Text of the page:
Ottawa Citizen

No-fuss short ribs

New Year’s Eve feast can be made ahead


When I in­ter­viewed Tanya Steel, the ed­i­tor of the new Epi­cu­ri­ous cook­book, I asked if she had a favourite recipe among the 250 four-fork win­ners.

At first, she gave me the ex­pected an­swer: “It’s like choos­ing chil­dren,” she said, “you have favourites in dif­fer­ent ways, for dif­fer­ent kinds of oc­ca­sions.”

Then she sur­prised me by sin­gling one out: the Beef Short Ribs Tagine with its ac­com­pa­ny­ing Honey-Glazed But­ter­nut Squash.

“I make it a lot for Christ­mas,” said Steel, not­ing that, be­cause Thanks­giv­ing comes at the end of Novem­ber in the United States, turkey is usu­ally not also served at Christ­mas.

“The beef short ribs tagine is ac­tu­ally very easy and it can feed a crowd,” says Steel.

“And you can make it a day or two be­fore.”

All of which, I fig­ure, makes it an ideal dish for New Year’s Eve: spe­cial, slightly ex­otic, but with ab­so­lutely no fuss at the last minute.

“Amaz­ing. Amaz­ing, Amaz­ing,” said one re­viewer of the recipe on the Epi­cu­ri­ous web­site.

“Beef ribs up here in Canada are harder to find and very ex­pen­sive so I just used baby back pork ribs and it was just as good,” said a re­viewer from Toronto.

“I made it for New Year’s Eve and peo­ple just couldn’t stop rav­ing over the flavour,” said some­one from Cal­i­for­nia.

The site rec­om­mends pair­ing the dish with Syrah wines from South Africa or a pinot noir or zin­fan­del.

Beef Short Ribs Tagine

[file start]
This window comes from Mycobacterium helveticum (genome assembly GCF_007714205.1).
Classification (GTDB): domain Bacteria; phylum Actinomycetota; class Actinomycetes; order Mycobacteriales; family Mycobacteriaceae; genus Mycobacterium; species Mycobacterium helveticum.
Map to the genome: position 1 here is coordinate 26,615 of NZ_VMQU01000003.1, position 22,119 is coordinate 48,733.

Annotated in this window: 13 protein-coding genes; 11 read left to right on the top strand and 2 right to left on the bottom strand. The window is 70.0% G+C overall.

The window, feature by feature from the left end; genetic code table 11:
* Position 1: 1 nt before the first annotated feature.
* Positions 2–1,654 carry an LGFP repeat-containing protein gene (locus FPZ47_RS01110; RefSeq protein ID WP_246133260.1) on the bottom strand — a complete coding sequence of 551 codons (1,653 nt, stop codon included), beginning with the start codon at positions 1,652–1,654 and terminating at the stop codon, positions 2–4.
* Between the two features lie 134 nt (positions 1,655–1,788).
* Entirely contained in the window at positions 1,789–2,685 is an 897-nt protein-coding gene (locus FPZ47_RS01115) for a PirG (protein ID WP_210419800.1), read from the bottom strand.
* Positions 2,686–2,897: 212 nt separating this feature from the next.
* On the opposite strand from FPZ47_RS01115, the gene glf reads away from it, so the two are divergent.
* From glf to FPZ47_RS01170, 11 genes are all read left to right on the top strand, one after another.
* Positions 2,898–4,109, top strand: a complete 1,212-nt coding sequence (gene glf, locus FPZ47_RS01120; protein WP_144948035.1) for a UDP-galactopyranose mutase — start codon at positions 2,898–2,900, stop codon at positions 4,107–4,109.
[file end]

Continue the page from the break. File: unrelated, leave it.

Makes: 8 serv­ings 5 tbsp (75 mL) olive oil 1 lb (450 g) onions, chopped 16 (3- to 4-inch/8- to 10-cm) pieces meaty beef short ribs, any tough mem­branes trimmed 3 tbsp (50 mL) all-pur­pose flour 4 cups (1 L) low-sodium chicken broth 1 1/2 cups (375 mL) dry red wine 1 cup (250 mL) prune juice 1 tbsp (15 mL) to­mato paste 1/2 tsp (2 mL) ground cumin 1/2 tsp (2 mL) ground all­spice 1/2 tsp (2 mL) ground gin­ger 1/2 tsp (2 mL) ground cin­na­mon 2 ounces (50 g) pit­ted dates, diced 2 ounces (50 g) dried pears, diced 1 tbsp.(15 mL) honey Honey-Glazed But­ter­nut Squash (recipe fol­lows) Fresh pars­ley, for gar­nish

1. Pre­heat the oven to 325 F (160 C). Heat 3 tbsp (50 mL) oil in a heavy large Dutch oven or flame-proof casse­role over medium-high heat. Add the onions and sauté un­til browned, about 20 min­utes. Us­ing a slot­ted spoon, trans­fer the onions to a large bowl. Sea­son the short ribs with salt and pep­per. Add 1 tbsp (15 mL) oil to the pot and add half the short ribs. Brown on all sides, about 10 min­utes, then trans­fer ribs to the bowl with the onions. Add the re­main­ing 1 tbsp oil to the pot, then the re­main­ing ribs and brown on all sides, about 10 min­utes. Trans­fer to same bowl.

2. Whisk the flour into the drip­pings in the pot. Whisk in 2 cups (500 mL) broth, the wine, prune juice, to­mato paste and spices. Re­turn the ribs to the pot, ar­rang­ing close to­gether on their sides in a sin­gle layer if pos­si­ble. Add the dates and pears; add the onions and any juices. Bring the liq­uid to a boil. Cover the pot and place in oven. Bake un­til the ribs are ten­der, about 1 hour 45 min­utes.

3. Us­ing tongs, trans­fer the ribs to a large bowl. Strain the cook­ing liq­uid into a medium bowl, press­ing on the con­tents of the strainer. Freeze the liq­uid un­til the fat rises to the top, about 30 min­utes. Spoon off the fat and re­turn liq­uid to the pot. Add the honey and boil un­til the sauce is thick enough to coat a spoon and is re­duced to 3 cups (750 mL), about 12 min­utes. Sea­son with salt and pep­per. Re­turn the ribs to the pot, spoon­ing the sauce over to coat.

4. Re­warm the ribs over medium-low hear, stir­ring oc­ca­sion­ally. Mound the ribs on a plat­ter. Top with the squash; gar­nish with pars­ley.

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